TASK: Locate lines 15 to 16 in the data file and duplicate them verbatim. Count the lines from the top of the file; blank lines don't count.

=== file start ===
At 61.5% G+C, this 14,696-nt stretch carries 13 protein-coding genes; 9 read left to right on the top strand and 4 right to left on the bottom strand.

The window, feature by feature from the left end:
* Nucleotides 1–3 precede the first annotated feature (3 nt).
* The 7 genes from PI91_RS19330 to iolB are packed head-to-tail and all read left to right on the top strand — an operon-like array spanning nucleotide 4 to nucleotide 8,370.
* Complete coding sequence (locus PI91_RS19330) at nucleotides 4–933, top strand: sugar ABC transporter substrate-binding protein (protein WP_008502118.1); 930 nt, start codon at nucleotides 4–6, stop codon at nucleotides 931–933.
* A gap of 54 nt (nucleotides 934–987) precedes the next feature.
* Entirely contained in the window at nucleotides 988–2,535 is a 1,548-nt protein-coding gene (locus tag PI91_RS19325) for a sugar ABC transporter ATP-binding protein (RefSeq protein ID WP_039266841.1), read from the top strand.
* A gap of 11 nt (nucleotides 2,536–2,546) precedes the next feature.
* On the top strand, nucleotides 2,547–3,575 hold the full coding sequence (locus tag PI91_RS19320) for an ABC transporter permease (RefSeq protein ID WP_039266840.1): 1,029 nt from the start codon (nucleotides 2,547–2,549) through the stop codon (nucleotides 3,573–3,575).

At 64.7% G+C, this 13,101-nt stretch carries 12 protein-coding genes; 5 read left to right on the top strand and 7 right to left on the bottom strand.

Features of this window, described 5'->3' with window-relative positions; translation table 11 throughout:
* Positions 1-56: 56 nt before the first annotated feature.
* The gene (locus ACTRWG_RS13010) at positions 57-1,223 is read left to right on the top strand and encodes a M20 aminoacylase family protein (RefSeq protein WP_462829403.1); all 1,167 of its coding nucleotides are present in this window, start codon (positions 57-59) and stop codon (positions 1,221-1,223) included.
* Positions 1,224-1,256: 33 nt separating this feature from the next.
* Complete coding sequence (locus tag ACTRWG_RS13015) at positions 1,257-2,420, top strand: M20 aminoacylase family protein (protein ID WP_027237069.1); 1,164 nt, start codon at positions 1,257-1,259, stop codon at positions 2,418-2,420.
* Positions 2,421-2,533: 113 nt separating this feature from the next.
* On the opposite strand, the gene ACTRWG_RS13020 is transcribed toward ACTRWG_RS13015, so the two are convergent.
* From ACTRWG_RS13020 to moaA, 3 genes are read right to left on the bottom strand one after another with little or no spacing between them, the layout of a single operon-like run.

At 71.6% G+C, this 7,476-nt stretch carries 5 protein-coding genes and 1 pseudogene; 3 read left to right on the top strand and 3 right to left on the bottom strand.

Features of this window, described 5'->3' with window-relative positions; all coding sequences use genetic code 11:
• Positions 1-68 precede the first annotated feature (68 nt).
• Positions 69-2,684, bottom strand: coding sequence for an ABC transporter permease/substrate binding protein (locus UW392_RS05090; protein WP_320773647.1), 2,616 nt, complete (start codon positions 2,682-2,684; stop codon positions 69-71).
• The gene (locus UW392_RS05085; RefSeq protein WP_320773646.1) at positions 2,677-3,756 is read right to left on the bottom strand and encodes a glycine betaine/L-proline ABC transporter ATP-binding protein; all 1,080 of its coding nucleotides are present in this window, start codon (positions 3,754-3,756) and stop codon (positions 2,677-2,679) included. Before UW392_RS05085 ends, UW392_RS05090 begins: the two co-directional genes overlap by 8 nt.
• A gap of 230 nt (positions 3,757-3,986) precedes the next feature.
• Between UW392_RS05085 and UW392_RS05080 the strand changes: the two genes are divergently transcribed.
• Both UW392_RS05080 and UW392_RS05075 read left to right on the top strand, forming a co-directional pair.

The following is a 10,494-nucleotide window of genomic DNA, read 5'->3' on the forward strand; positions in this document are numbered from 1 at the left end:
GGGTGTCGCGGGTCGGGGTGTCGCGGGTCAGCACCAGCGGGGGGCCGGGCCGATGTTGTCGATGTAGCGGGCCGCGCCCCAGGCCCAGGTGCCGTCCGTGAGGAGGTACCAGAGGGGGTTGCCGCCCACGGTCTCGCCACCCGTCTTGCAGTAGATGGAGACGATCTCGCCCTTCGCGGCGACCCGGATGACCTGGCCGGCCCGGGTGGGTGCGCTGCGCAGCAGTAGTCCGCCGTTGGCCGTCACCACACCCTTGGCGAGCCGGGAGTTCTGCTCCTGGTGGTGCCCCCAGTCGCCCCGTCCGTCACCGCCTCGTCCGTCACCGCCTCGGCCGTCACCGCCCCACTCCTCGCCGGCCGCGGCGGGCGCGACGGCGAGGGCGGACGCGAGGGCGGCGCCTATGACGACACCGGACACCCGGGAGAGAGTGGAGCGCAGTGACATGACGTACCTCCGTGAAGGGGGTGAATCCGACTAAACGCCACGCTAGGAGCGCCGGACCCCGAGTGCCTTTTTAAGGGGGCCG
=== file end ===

* Complete coding sequence (locus tag ACTRWG_RS13015) at positions 1,257-2,420, top strand: M20 aminoacylase family protein (protein ID WP_027237069.1); 1,164 nt, start codon at positions 1,257-1,259, stop codon at positions 2,418-2,420.
* Positions 2,421-2,533: 113 nt separating this feature from the next.